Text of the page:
Business leaders have agreed with experts about enforcing a 14-day “complete” shutdown. But they believe the export-oriented industries should be allowed to operate on a limited scale amid surging coronavirus infections
Faruque Hassan, president of garment exporters’ group BGMEA, said it was time a shutdown is announced in greater public interest, but many businesses contacted him fearing a disruption in production after the government disclosed its plan to enforce stricter restrictions.
“I’ve told the factory owners we must agree to it for the greater good. A shutdown is necessary even if it hampers production a bit,” he said on Friday.
The government enforced a nationwide lockdown in early April after the second wave of COVID-19 began in Bangladesh. Factories, however, remained open.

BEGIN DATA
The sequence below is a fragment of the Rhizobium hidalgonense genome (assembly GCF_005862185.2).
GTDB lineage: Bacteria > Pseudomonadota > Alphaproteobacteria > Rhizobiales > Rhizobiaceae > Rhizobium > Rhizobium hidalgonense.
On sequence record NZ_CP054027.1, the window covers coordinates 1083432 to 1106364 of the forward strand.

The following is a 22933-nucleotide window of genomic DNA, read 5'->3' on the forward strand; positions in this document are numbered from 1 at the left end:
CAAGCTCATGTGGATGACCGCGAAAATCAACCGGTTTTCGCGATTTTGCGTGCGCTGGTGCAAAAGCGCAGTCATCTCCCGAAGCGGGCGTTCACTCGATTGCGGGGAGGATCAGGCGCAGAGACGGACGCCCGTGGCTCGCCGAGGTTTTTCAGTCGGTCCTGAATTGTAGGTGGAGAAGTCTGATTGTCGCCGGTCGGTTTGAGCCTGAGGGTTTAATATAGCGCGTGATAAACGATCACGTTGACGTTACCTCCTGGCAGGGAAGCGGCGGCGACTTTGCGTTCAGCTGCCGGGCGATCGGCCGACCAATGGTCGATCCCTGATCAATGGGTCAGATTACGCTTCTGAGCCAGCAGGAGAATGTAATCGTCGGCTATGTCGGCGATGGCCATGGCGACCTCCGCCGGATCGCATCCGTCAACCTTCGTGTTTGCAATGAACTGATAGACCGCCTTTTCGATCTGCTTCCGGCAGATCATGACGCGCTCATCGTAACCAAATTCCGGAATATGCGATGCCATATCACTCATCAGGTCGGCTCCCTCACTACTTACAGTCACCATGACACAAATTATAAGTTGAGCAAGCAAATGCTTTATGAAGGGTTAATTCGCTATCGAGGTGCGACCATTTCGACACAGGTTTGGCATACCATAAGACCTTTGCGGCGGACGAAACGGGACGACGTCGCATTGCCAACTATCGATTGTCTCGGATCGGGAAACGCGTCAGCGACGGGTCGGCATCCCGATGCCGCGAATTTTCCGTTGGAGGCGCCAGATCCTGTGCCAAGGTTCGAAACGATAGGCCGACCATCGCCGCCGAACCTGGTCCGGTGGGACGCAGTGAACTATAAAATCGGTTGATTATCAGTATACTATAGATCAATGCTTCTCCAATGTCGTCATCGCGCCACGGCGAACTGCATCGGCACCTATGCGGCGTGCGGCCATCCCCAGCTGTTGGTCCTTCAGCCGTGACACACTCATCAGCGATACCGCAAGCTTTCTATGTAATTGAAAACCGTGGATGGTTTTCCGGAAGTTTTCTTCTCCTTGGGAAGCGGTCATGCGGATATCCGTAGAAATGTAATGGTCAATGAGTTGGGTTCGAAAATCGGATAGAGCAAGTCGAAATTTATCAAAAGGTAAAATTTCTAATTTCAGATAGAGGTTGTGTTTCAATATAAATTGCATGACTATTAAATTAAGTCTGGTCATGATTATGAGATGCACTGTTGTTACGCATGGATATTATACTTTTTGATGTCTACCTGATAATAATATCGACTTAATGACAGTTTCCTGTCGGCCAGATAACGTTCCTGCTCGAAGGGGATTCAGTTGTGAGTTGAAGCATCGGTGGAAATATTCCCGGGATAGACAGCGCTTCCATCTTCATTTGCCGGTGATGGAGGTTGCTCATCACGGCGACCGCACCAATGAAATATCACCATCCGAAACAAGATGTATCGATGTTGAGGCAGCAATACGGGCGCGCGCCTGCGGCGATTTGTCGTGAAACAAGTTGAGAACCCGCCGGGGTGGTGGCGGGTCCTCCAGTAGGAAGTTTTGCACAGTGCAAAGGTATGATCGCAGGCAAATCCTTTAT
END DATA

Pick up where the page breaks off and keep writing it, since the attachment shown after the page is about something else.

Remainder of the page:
Faruque said the lockdown restrictions, especially on transports, are still hampering production. “But the work has not stopped.”
Most restrictions were lifted when the situation improved slightly, but another surge in COVID-19 cases prompted the authorities to put curbs in parts of the country.
Now the government is considering another 14-day shutdown following expert advice as coronavirus cases and deaths have continued to rise rapidly.
On Friday, Bangladesh logged 108 new COVID-19 deaths in the daily count, highest since Apr 29, taking the total count to 13,976, as cases surged by 5,869 to 878,804 in the same period.
The BGMEA president argued that closing the factories completely may help the coronavirus spread further because it will not be possible to stop the workers from travelling home in rural districts.
“The virus will spread in countryside. It (closing factories) will do more harm than good,” he said.
“So, our advice to the government is to keep the garment factories open even if public transport system is shut down. We will try to continue production with the workers who live near the factories.”